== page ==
IRS Form 990: Telling the Financial Story of NIL Collectives

The IRS Form 990, seemingly just a tax document, actually tells a story about a nonprofit’s financial health and priorities. This is particularly relevant for name, image and likeness collectives known as (NIL collectives), whose first 990s are now under scrutiny.

However, like any story, it has its untold chapters. Stakeholders are generally familiar with Form 990 filings for booster clubs or athletic associations with long-standing history. But NIL collectives are a new breed of nonprofit organization. So it’s important to scrutinize the details on their Form 990s to help ensure transparency in collegiate athletics.

The Emergence of the NIL Collective

An analysis of over 40 NIL collectives’ form 990s from FY 22, as reported by Extra Points (behind a paywall), shows combined revenues of $53.5 million. This data, for the first time, provides a large-scale view of fundraising for athlete compensation. Katie Davis, CPA and collegiate athletics services team leader at James Moore, is quoted in the article emphasizing the importance of understanding how these revenues are used.

These filings also reignite questions about charitable intent, as questioned by the IRS in their memo last summer. Davis speaks out, “With this being the first year, it’s hard to tell whether they’re truly operating as a nonprofit with a specific mission or they’re just paying athletes to keep them on the roster. It’s still too early to tell.”

The Story Told by Form 990

Comparing established university booster clubs with NIL collectives reveals distinct focuses and approaches. Booster clubs, for example, have a long history of supporting athletic programs through scholarships, facility improvements and other programs.

NIL collectives, however, focus on helping athletes monetize their personal brand. Analyzing their Form 990s requires a tailored approach to understand their unique operational structures. So what can we tell from the information available to us?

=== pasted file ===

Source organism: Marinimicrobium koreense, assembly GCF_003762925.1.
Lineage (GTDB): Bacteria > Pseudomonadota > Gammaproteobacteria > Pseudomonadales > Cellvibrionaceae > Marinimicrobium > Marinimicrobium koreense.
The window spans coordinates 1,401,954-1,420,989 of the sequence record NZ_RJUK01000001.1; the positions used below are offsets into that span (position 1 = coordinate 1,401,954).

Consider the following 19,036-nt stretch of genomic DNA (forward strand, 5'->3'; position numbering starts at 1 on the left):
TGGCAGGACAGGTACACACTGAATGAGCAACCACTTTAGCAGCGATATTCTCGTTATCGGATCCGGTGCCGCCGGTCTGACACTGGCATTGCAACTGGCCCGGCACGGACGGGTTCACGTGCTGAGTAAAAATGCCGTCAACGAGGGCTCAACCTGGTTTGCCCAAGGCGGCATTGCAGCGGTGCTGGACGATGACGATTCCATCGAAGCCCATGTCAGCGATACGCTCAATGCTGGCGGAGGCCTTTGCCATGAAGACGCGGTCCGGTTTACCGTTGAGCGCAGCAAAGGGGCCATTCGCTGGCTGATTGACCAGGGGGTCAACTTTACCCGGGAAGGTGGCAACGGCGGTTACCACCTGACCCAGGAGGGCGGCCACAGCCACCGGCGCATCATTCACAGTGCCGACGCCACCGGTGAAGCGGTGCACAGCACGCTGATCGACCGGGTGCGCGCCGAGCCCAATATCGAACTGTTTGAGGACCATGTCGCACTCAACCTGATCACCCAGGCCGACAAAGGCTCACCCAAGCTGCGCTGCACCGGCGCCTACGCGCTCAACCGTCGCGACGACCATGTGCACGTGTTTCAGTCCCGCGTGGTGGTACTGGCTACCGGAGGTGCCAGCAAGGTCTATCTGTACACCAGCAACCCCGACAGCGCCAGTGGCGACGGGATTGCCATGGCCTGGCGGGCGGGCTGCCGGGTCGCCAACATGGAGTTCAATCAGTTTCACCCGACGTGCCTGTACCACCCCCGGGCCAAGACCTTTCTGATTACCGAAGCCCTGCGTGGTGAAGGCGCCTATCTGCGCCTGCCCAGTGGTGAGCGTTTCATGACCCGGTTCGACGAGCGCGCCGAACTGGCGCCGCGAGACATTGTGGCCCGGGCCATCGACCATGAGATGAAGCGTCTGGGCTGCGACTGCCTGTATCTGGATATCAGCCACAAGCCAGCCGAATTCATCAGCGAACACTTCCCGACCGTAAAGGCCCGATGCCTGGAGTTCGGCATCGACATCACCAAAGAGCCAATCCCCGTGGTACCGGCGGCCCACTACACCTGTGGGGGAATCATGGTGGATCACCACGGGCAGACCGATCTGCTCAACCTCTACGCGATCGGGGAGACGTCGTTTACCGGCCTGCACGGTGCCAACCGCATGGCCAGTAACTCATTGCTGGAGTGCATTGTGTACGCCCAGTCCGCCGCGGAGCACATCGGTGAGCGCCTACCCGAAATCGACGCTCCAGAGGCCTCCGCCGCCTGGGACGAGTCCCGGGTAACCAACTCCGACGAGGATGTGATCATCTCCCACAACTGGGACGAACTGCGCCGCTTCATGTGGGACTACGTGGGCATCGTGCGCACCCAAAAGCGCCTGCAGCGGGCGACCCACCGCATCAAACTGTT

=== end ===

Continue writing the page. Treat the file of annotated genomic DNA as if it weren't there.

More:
Basic Information

The heading details date established, legal status and primary contact information. It also has a section that describes its mission or most significant activities.

Alignment with Mission

Program expenses are detailed, indicating how funds are used in line with the organization’s purpose. Higher spending on program expenses suggests strong mission alignment.

Diversity in Funding Base

Form 990 includes a section on public support, which gauges the breadth and diversity of an NIL collective’s financial backing. A diverse mix of support (grants, donations, membership fees, etc.) indicates healthy community backing. This aspect is particularly important for maintaining public charity status (measured over a five-year period), which is more favorable than being classified as a private foundation under IRS rules.

Compensation Disclosure

The form requires disclosing compensation for key employees, officers, directors and highest-paid contractors. This transparency helps ensure resources aren’t disproportionately directed towards a few individuals.


Form 990 provides insights into governance by detailing the composition and practices of its board of directors, including their roles, meeting frequency, and policies like conflict of interest.

For new organizations like NIL collectives, initial Form 990s may show higher administrative costs and limited public support as they build credibility. In contrast, established entities like booster clubs typically exhibit stable spending and support patterns. This is indicative of ongoing operations and strategic planning.

The Untold Story

While Form 990 is informative, it doesn’t paint a complete picture of an organization’s story.

Qualitative Aspects

The form lacks qualitative data about program effectiveness. It tells you what the NIL collective spent, but not how effectively the funds were used to advance the mission.

Timing and Context

Financial data is historical and may not reflect current challenges or long-term sustainability.

Donor Intent

Donor identities and intentions behind contributions aren’t disclosed. Stipulations behind their contributions could be important in understanding the influence or expectations these donors may have.

Tax Deductions

Form 990 is designed to provide transparency and accountability for a nonprofit’s activities. It’s not meant to track the tax positions of its donors.

Vendor Alignment with Mission

While payments over $100,000 are disclosed, their contribution to the mission isn’t detailed.

Specific Beneficiaries Under $100K

Details on recipients of payments or distributions under $100,000 are not provided.

To fill in the gaps, stakeholders should have nonprofit NIL collectives clarify their financial operations and intentions. This involves asking questions about:

  • The structure of NIL deals
  • Their alignment with charitable purposes
  • Allocation of donations across athletes, sports, and genders
  • Strategies for broadening public support

With the NCAA’s evolving stance on NIL, the future sustainability of these collectives remains uncertain. In the meantime, we urge universities and other stakeholders to delve deeper into the financial narratives of NIL collectives. Scrutinize their Form 990s, question their alignment with charitable missions and assess their impact on your student-athletes. Your informed analysis can drive transparency and accountability in this evolving landscape.


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